FREDERICK LOEWE Biography - Theater, Opera and Movie personalities


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Name: Frederick Loewe                                                                 
Born: 10 June 1901                                                                     
Died: 14 February 1988                                                                 
Frederick Loewe (June 10, 1901 - February 14, 1988) was a Tony Award-winning           
Austrian-American composer.                                                           
Loewe was born in Vienna to Viennese parents Edmond and Rosa Loewe. His father         
Edmond was a noted Jewish operetta star who traveled considerably, to North and       
South America and throughout much of Europe. Fritz grew up in Berlin and               
attended a Prussian cadet school from the age of five until he was thirteen.           
At an early age Loewe learned to play piano by ear and helped his father               
rehearse. He eventually attended a music conservatory in Berlin, one year behind       
virtuoso Claudio Arrau. Both won the coveted Hollander Medal awarded by the           
school, and Fritz gave performances as a concert pianist while still in Germany.       
In 1925, his father received an offer to appear in New York, and Loewe traveled       
there with him, determined to write for Broadway. This proved to be difficult,         
and he found work playing piano in German clubs in Yorkville and in movie             
theaters as the accompanist for silent pictures.                                       
Loewe began to visit The Lambs Club, a hangout for theater performers, producers,     
managers, and directors. It was here that he met Alan J. Lerner in 1942. Their         
first collaboration was a musical adaptation of Barry Connor's farce The Patsy         
called Life of the Party for a Detroit stock company. It enjoyed a nine-week run       
and encouraged the duo to join forces with Arthur Pierson for What's Up?, which       
opened on Broadway in 1943. It ran for 63 performances and was followed two           
years later by The Day Before Spring. One of Broadway's most successful               
partnerships had been established.                                                     
Their first hit was Brigadoon (1947), a romantic fantasy set in a mystical             
Scottish village, directed by Robert Lewis. It was followed in 1951 by the less       
successful Gold Rush story Paint Your Wagon.                                           
In 1956 Lerner and Loewe unveiled My Fair Lady. Their adaptation of George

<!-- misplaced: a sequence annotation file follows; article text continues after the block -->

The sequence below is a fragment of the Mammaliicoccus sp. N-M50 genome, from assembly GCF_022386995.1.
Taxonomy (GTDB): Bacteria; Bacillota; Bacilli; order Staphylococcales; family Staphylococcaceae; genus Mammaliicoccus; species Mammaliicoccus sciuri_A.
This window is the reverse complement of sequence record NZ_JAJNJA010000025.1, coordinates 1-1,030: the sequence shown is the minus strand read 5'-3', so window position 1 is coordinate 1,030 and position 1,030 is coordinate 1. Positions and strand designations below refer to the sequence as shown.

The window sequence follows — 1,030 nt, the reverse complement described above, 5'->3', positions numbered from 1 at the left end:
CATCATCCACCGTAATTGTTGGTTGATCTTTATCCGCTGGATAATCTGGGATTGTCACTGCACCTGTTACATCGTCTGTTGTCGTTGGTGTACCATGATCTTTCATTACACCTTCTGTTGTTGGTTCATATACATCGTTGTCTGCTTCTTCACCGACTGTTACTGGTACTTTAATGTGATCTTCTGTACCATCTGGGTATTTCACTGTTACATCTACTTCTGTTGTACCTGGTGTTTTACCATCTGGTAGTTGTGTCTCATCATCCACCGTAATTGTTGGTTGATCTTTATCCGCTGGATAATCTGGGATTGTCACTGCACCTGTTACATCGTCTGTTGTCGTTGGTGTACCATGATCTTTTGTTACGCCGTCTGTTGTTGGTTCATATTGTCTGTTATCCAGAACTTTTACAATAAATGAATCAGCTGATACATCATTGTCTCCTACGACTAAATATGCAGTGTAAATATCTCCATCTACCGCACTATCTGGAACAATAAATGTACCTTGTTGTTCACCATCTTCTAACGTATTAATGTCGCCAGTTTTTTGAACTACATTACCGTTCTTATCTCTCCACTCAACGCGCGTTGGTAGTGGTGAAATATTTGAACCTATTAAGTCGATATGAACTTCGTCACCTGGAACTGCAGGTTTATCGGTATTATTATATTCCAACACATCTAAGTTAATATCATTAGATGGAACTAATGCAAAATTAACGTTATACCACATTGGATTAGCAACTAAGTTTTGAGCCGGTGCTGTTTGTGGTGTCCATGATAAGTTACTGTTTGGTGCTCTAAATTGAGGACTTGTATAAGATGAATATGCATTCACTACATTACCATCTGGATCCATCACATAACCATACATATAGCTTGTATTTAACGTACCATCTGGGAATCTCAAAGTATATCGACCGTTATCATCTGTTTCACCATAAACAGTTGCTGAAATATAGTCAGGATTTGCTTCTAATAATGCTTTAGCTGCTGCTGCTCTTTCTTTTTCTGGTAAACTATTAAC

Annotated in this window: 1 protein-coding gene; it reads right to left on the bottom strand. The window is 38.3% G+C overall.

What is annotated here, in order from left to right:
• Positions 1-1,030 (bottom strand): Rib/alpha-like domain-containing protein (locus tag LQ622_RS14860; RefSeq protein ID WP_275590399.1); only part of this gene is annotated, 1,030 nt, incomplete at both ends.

Bernard Shaw's Pygmalion retained his social commentary and added unusually           
appropriate songs for the characters of Eliza Doolittle and Henry Higgins,             
played originally by Julie Andrews and Rex Harrison. It was hugely popular and         
set box-office records in New York and London. Together with Lerner, he won the       
Tony Award for Best Musical. With My Fair Lady a smash hit, MGM took notice, and       
commissioned them to write the 1958 film musical Gigi, which won nine Academy         
Awards, including Best Picture.                                                       
Their next Broadway production, Camelot, received mediocre reviews when it             
opened. The director and producer arranged for stars Richard Burton, Julie             
Andrews, and Robert Goulet to appear on The Ed Sullivan Show and sing a few           
numbers from the musical, along with an appearance by Lerner and Loewe. The           
following morning the box office was swamped with requests, and Camelot became a       
huge hit.                                                                             
Loewe then decided to retire to Palm Springs, California, not writing anything         
until he was approached by Lerner to augment the Gigi film score with additional       
tunes for a 1973 stage adaptation, which won him his second Tony, this time for       
Best Original Score. The following year they collaborated on a musical film           
version of The Little Prince, based on the classic children's tale by Antoine de       
Saint-ExupĂ©ry. This film was a critical and box office failure, but has become a     
cult favorite, with the soundtrack recording and the film itself back in print (on     
CD and DVD) after many years of being unavailable.                                     
Loewe was inducted into the Songwriters Hall of Fame in 1972. He remained in           
Palm Springs until his death.